#908362 - 15/04/11 10:10 AM
I have been running with a 32 sample buffer at 44.1kHz for my new battery of tests actually. I decided I needed a larger data sample than the MPV tutorials suggested. At this point, I still have a lot of tracks to record and data to collect for each instrument I wish to use. That being said, I have discovered some interesting patterns.

I thought at first my Virus was the sloppiest instrument because it was later than my other instruments and seemed to exhibit more jitter. What I have discovered is that all of the instruments have a range of jitter. It is just that some cycle through at a faster rate.

The Virus, for instance, jitters somewhere around 2.8 ms. This range of jitter is about half of any other instrument I have tested thus far. The Virus jitter occurrs within a predictable 6 quarter note pattern at 120 bpm, to the sample in many cases.

My Microwave XT, once I had found a ballpark offset was landing exactly on the beat. I was ecstatic. Then, I made a tiny tweak and the next series of recorded tracks were way off again. That is when I decided I needed a larger data sample.

I recorded sixteen tracks of around 100 quarter notes at 120bpm. While collecting the data, everything looked perfect, very little jitter spread over a long period of time and then all of a sudden, I got to a note that was around 5ms earlier than the preceding beat. That is when I realized it too has a jitter. A larger jitter spread over a longer period of time. It was about 30 seconds into the track before this happened.

This tells me if you don't take an adequate sample of real world data to see what the inherent jitter of the instrument is, you won't know what the proper offset should be. I don't see how taking measurement based on three or four bars of playback can be reliable. It would seem a pattern should emerge. If you don't see a pattern, then you likely need a longer recording to provide accurate data. I know this is why he later recorded five or so tracks and split the difference in the start times, but, I have found this to be unreliable, particularly with my older instruments. It really helps to see the instrument's jitter play out over the course of a track.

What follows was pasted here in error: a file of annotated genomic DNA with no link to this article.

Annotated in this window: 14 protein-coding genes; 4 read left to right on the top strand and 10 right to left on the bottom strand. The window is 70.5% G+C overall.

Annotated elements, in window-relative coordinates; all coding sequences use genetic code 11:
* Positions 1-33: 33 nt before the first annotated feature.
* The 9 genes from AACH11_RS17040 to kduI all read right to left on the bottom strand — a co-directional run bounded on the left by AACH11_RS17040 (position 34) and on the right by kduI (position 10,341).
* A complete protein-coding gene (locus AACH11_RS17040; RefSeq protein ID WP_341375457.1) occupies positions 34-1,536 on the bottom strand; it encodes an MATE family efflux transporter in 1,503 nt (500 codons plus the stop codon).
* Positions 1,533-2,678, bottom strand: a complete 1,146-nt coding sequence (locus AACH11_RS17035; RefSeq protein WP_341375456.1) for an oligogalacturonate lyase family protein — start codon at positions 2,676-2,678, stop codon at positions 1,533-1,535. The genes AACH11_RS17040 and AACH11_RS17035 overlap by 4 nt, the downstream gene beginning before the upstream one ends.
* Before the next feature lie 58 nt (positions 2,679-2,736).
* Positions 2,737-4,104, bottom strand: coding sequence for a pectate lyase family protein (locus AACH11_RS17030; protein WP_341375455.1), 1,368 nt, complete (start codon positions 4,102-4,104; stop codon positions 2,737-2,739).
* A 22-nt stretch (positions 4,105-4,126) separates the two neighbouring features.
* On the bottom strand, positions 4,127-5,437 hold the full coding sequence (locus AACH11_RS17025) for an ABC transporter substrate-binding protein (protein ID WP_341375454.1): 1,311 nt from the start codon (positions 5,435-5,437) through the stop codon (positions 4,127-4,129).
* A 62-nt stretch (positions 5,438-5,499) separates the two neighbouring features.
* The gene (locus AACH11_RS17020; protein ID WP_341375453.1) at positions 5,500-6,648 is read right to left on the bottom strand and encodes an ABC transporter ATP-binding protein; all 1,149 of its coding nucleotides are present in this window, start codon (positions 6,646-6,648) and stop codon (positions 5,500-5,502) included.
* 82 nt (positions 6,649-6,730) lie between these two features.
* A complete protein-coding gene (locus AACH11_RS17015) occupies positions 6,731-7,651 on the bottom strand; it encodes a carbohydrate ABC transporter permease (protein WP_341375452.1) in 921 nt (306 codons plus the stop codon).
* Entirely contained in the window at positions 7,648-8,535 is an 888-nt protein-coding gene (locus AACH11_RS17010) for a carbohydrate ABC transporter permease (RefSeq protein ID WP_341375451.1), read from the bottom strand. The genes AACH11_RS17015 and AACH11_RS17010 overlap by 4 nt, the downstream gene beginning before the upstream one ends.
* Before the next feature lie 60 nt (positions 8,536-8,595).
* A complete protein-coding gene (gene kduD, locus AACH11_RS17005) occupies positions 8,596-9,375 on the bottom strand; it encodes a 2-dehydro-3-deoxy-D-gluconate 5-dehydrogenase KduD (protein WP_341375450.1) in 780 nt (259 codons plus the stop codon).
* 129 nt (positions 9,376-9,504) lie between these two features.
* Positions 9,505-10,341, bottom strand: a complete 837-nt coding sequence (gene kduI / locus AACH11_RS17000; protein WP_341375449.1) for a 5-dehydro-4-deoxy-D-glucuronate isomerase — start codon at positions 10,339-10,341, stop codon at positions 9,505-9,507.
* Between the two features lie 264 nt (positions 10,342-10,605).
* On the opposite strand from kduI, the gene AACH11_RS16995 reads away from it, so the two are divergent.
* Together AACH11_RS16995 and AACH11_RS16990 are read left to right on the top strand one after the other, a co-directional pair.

Again, I haven't had time to run all necessary tests and I may be missing something all together. My methodology could be suspect, but, I feel confident I am on the right track. I feel I am close to zeroing in on what is actual Midi jitter that has alway existed and what kind of bugs exist in Logic.

I am increasingly convinced that the actual midi output from Logic is fine. It really comes down to determining the appropriate offset for each piece of gear you have and how sensitive to the jitter you are.

After spending the day with the AMT8, I don't think it is any worse than the MOTU interfaces. In fact, I don't think they were ever at issue at all, perhaps with the exception of my misbehaving Micro Express. Given the instrument with a long jitter period consistently hit beats in the same place for bars at a time, I think the Midi out from Logic is good from a timing perspective. Where it falls apart is when you try to use offsets to tighten things up. There is a nasty bug in there that causes the tracks to interact in negative ways.

I suspect the jitter would be much less of an issue is Logic properly handled the offsets. Please do consider submitting a bug report if you have not already.


I will post back once I feel I have a better grasp of what is going on.


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Jauqq



Joined: 16/12/06
Posts: 51
Re: Logic users with MIDI hardware look here... new [Re: alphabyte]
      #908372 - 15/04/11 10:48 AM
Quote alphabyte:


The Virus, for instance, jitters somewhere around 2.8 ms. This range of jitter is about half of any other instrument I have tested thus far. The Virus jitter occurrs within a predictable 6 quarter note pattern at 120 bpm, to the sample in many cases.





I too can confirm this finding. I once tested 16th note patterns to a Virus and recorded the hits as audio. I found every 5th note would jitter, and that the jitter amount was the exact same every time. Even to the sample!

I'm surprised you're not noticing anything untoward with the AMT. Perhaps try to send it a midi track to each of it's ports, and check if there's a difference between the first and a later selected port?

Using the custom cables I did find a major difference with the Unitor, which was not evident on the Motu. Of course this means my test were taken at the purest level, bypassing any receiving hardware synths MIDI latency/jitter from the results.

Edited by Jauqq (15/04/11 10:52 AM)


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desmond



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Re: Logic users with MIDI hardware look here... new [Re: Jauqq]